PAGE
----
Manurewa AFC (Part 1).
Manurewa AFC (Part 1).
My first season as Coach of Manurewa FC was beset with problems, this mainly centred around a series of player dispensation’s brought about because of the involvement of Manurewa players on International duty at the 1982 World Cup Finals in Spain.
Dave Bright, Frank Van Hattum and Peter Simonsen were all involved with the ‘All Whites,’ leaving big gaps in the strength of the squad, consequently, it was not until late in the season that the club could be certain of not being relegated.
Club stalwarts such as Peter Bryson, Mark Armstrong, Mark Gould, Kevin Birch, Robert Leijh and Gregg Hough did much to ensure that the club retained its National League status. Tony Smith in goal was a capable understudy to Frank Van Hattum and Frank Verheyen, David Huff and Andy Davies all gave much to the cause, playing their part in the club’s respectable performance. At times the playing numbers were so thin that youngsters Gary Hampson and David Lornie were drafted in; on several occasions I also had to lace up my boots and take the field. Mid-season we gained a colourful character in the form of Kim Wassell, an ex West Bromwich Albion professional who had started the season with Petone in Wellington. At the time of his move to Manurewa we were struggling, and although he caused me a few problems with his ‘off the field antics,’ he was a likable character with plenty of football experience; he also possessed an educated left foot which made him a definite asset to the team.
Kim Wassell was a timely addition.
Chris Turner was still at the club and, along with Gregg Hough, he had sustained serious injuries earlier in his career but it was obvious to me that they had both been classy players. Although I would never see the best of them during my tenure as Head Coach of the club, I could well understand why they had been instrumental in Manurewa’s progress during the John Adshead era.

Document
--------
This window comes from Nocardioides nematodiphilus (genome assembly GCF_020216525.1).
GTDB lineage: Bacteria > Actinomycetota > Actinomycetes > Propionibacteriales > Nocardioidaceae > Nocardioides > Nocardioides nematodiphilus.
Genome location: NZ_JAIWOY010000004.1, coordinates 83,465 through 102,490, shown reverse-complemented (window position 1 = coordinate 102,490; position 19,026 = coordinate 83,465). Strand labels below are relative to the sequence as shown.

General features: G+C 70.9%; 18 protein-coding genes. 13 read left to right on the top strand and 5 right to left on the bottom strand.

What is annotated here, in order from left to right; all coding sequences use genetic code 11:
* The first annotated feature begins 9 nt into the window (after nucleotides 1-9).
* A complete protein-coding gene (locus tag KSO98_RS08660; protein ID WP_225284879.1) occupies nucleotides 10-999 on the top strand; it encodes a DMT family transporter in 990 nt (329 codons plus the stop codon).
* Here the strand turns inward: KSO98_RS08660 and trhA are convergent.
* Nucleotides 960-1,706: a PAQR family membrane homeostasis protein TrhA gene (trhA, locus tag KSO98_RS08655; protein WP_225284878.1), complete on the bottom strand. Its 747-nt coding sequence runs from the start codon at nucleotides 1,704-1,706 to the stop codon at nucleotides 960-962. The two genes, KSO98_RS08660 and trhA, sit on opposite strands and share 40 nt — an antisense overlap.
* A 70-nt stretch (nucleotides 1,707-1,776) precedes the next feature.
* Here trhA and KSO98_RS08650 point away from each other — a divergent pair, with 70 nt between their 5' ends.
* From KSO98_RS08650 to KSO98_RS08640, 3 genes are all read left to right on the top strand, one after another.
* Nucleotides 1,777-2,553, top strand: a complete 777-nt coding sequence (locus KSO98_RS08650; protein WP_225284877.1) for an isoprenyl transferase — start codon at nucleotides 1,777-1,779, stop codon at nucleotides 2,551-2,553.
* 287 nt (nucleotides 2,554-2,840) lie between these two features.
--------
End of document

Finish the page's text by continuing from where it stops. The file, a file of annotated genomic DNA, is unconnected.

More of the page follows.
Manurewa squad 1982.
Another interruption to the season occurred when FC Bournmouth made a tour of the country playing a series of matches which extended into several more games than they had anticipated. This resulted in the Manager, David Webb and player coach Harry Redknapp asking me to loan them a couple of players to help make up their numbers. They ‘borrowed’ Mark Armstrong and Kevin Birch for a match at Mt Wellington’s McKinley Park; significantly for me, Bournemouth played Kevin as an outright striker as opposed to his normal position on the right flank, which was occupied by Harry Redknapp. Birch was diminutive in stature but very elusive and quick, and in the game at Mt Wellington he caused his opponents many problems thus making me aware that his longer term future could be up the middle.
Kevin Birch was elusive and quick.
Even though Bournemouth played in the lower reaches of the Football league, I thought that they were one of the more entertaining teams to visit New Zealand from the UK. They produced a brand of football based on quick passing, at tempo, non-stop movement of players, and were totally committed, as opposed to other, more illustrious, visiting teams whom sometimes gave the impression of coasting along.
Harry Redknapp in his playing days at Bournemouth..
With the return of our ‘stars,’ Peter, Dave and Frank from International duty we were able to avoid the ‘drop’ by finishing one place above the relegation zone by a comfortable eight point gap. However, I was fully aware that some serious recruitment needed to be implemented in order for the club to make a genuine challenge for the National league title……